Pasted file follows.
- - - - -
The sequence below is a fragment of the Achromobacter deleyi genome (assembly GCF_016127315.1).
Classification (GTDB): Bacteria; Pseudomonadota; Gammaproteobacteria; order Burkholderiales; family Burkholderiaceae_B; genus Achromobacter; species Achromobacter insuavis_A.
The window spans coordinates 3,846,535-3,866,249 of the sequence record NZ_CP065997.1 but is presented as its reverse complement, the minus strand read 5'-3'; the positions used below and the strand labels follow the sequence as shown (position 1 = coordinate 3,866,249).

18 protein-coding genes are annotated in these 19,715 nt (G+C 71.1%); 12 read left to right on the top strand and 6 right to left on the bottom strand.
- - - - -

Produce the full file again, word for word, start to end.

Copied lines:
The sequence below is a fragment of the Achromobacter deleyi genome (assembly GCF_016127315.1).
Classification (GTDB): Bacteria; Pseudomonadota; Gammaproteobacteria; order Burkholderiales; family Burkholderiaceae_B; genus Achromobacter; species Achromobacter insuavis_A.
The window spans coordinates 3,846,535-3,866,249 of the sequence record NZ_CP065997.1 but is presented as its reverse complement, the minus strand read 5'-3'; the positions used below and the strand labels follow the sequence as shown (position 1 = coordinate 3,866,249).

18 protein-coding genes are annotated in these 19,715 nt (G+C 71.1%); 12 read left to right on the top strand and 6 right to left on the bottom strand.